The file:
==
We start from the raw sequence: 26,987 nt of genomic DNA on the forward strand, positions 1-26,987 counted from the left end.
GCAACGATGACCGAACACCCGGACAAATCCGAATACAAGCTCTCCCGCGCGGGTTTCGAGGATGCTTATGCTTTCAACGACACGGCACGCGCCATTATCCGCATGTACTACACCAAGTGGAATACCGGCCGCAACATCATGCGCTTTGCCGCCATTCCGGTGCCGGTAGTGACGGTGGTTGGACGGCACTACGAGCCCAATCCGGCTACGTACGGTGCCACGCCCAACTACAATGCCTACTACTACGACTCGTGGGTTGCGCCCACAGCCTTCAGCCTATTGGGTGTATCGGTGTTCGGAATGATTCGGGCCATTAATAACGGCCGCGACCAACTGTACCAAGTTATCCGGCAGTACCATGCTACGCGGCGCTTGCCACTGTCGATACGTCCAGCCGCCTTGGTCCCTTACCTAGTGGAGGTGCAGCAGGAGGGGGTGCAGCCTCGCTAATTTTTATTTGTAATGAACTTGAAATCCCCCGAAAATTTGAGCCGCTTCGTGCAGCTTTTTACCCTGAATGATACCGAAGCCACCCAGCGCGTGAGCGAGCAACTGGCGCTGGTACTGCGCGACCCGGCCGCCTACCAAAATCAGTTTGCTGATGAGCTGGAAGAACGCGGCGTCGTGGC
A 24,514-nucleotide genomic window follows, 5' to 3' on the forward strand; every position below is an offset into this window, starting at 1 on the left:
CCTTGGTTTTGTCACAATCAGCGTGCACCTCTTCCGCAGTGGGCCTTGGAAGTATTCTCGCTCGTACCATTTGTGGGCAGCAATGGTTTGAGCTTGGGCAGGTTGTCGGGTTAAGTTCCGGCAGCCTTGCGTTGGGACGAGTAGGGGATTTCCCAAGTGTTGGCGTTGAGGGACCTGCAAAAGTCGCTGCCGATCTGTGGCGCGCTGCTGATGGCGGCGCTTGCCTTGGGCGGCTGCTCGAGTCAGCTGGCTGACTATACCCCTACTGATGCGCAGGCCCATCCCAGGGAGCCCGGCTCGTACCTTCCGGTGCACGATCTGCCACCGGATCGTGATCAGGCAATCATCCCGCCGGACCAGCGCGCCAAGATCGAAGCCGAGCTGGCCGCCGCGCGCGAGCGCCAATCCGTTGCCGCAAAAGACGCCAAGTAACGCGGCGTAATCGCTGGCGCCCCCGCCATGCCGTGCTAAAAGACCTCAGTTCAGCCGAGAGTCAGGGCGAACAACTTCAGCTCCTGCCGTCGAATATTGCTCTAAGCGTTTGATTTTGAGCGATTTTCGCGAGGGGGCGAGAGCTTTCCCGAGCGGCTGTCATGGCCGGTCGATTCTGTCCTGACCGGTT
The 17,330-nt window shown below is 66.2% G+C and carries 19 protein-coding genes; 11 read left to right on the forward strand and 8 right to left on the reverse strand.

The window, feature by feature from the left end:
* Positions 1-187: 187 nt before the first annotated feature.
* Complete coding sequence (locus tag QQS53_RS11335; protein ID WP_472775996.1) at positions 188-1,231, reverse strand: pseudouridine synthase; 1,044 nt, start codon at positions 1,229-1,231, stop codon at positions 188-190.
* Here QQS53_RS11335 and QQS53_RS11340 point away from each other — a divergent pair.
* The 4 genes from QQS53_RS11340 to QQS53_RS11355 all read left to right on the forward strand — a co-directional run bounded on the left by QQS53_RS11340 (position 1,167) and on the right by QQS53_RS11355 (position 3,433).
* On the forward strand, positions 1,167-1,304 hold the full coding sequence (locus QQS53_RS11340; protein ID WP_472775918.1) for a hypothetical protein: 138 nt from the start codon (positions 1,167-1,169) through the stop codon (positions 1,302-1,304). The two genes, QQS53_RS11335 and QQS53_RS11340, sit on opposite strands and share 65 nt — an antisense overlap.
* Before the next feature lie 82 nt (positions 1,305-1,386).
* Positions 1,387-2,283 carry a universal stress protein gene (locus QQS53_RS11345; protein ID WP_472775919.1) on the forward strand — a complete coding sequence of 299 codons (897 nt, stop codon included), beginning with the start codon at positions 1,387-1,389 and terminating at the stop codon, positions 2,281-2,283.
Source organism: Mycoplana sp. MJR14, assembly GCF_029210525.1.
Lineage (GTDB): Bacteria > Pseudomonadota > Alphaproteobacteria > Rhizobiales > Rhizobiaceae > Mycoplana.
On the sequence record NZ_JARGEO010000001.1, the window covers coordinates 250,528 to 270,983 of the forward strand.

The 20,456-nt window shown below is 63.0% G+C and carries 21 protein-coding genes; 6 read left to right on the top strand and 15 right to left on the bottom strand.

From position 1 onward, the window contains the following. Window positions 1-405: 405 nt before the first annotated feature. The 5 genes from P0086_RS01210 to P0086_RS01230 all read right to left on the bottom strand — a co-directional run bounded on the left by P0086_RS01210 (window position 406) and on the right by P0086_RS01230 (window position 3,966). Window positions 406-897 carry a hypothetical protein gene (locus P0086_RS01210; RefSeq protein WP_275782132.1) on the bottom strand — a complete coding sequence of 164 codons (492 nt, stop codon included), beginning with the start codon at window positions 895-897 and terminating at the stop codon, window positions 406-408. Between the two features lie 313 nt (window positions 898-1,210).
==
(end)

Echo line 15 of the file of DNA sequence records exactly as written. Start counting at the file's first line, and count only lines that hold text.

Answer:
Lineage (GTDB): Bacteria > Pseudomonadota > Alphaproteobacteria > Rhizobiales > Rhizobiaceae > Mycoplana.